Title: Acoustic properties in travertines and their relation to porosity and pore types
Authors: Soete, Jeroen ×
Kleipool, Luuk
Claes, Hannes
Claes, Steven
Hamaekers, Helen
Kele, Sandor
Özkul, Mehmet
Foubert, Anneleen
Reijmer, John
Swennen, Rudy #
Issue Date: 2015
Publisher: Butterworth Scientific Ltd.
Series Title: Marine and Petroleum Geology vol:59 pages:320-335
Abstract: Sonic velocities of Pleistocene travertines were measured under variable confining pressures. Combined
with petrographical characteristics and petrophysical data, i.e. porosity, permeability and density, it was
determined that travertine porosity, pore types and cementation control compressional-wave (Vp) and
shear-wave velocity (Vs). At 40 MPa confining pressures, Vp ranges between 3695 and 6097 m/s and Vs
between 2037 and 3140 m/s. Velocity variations in travertines are, as with all carbonates, primarily
linked to sample heterogeneity, i.e. differences in fabric, texture and porosity. They thus not necessarily
emanate from changes in mineralogy or composition. Body wave velocities have a positive correlation
with sample density and an inverse correlation with porosity. The travertines, sampled in extensional
settings with normal faulting activity, define a specific compressional-wave velocity (y-axis) versus
porosity (x-axis) equation, i.e. (log(y) ¼ 0.0048x þ 3.7844) that differs from the Vp-porosity paths
defined by marine carbonates. Acoustic wave velocities are higher for travertines than for marine car-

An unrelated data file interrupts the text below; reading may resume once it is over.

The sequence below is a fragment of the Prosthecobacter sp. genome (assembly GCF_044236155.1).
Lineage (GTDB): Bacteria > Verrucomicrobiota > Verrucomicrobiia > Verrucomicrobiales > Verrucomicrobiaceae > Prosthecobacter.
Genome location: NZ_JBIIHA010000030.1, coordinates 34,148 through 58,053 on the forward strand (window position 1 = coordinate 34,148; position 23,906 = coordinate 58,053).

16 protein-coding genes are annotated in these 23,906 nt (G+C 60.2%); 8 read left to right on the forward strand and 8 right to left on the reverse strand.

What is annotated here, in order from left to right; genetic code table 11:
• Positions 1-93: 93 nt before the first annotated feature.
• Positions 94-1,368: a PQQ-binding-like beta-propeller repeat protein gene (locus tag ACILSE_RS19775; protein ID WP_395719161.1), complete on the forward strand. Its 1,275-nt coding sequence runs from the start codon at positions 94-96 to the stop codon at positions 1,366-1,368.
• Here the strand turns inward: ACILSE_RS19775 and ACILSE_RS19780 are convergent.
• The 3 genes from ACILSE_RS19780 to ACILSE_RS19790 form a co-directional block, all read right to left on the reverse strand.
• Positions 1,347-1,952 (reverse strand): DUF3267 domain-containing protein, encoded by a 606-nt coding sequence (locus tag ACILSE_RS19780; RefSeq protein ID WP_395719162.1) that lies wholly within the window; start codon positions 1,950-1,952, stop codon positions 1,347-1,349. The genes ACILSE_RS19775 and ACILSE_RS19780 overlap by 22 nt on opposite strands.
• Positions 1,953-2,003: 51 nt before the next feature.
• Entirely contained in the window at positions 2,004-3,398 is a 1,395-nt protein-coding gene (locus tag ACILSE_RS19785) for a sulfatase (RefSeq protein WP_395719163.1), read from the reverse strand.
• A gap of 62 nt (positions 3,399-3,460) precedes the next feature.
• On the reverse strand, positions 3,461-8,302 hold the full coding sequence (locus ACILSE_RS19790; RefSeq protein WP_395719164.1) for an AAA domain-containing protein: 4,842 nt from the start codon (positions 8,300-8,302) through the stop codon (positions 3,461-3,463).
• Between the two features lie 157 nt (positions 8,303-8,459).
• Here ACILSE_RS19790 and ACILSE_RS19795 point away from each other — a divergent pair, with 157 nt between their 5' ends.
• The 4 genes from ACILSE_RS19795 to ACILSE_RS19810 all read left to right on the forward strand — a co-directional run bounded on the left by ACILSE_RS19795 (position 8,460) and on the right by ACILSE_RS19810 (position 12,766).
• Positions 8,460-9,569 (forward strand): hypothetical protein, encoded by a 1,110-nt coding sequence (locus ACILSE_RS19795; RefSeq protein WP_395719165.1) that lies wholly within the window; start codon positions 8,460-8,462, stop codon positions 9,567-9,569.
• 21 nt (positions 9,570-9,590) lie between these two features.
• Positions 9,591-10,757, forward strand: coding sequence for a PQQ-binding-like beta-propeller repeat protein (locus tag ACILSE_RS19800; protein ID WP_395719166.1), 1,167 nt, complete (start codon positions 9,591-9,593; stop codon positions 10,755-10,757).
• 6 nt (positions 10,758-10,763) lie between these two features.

bonates. Travertine precipitates form rigid rock frames, often called framestone, with large primary
pores. Marine carbonates on the other hand often consist of (cemented) transported sediments, resulting
in a rock frame that permits slower wave propagation when compared to the continental limestones.
Acoustic velocity variations are linked to variations in pore types. Mouldic pores (macropores) show
faster wave propagation than expected from their total porosities. Microporosity, interlaminar and
interpeloidal porosity result in slower acoustic velocities. Framework pores and micro-moulds are
associated with lowered acoustic velocities, while vug porosity is found above, on and below the general
velocity-porosity trend. Not only the pore type, but also pore shapes exert control on body wave ve-
locities. Cuboid-and rod-like pore shapes increase the velocity, while plate-and blade-like pore shapes
have a negative effect on the velocity. The study demonstrates how seismic sections in travertine systems
can contain seismic reflections that are not caused by non-carbonate intercalations, but relate to geobody
boundaries, in which the seismic expression is function of porosity, pore types and shapes. This study
provides and relates petrophysical data, i.e. porosity, permeability and acoustic velocities of travertines
and is of importance for the interpretation of seismic reflection data in subsurface continental carbonate
ISSN: 0264-8172
Publication status: published
KU Leuven publication type: IT
Appears in Collections:Division of Geology
× corresponding author
# (joint) last author

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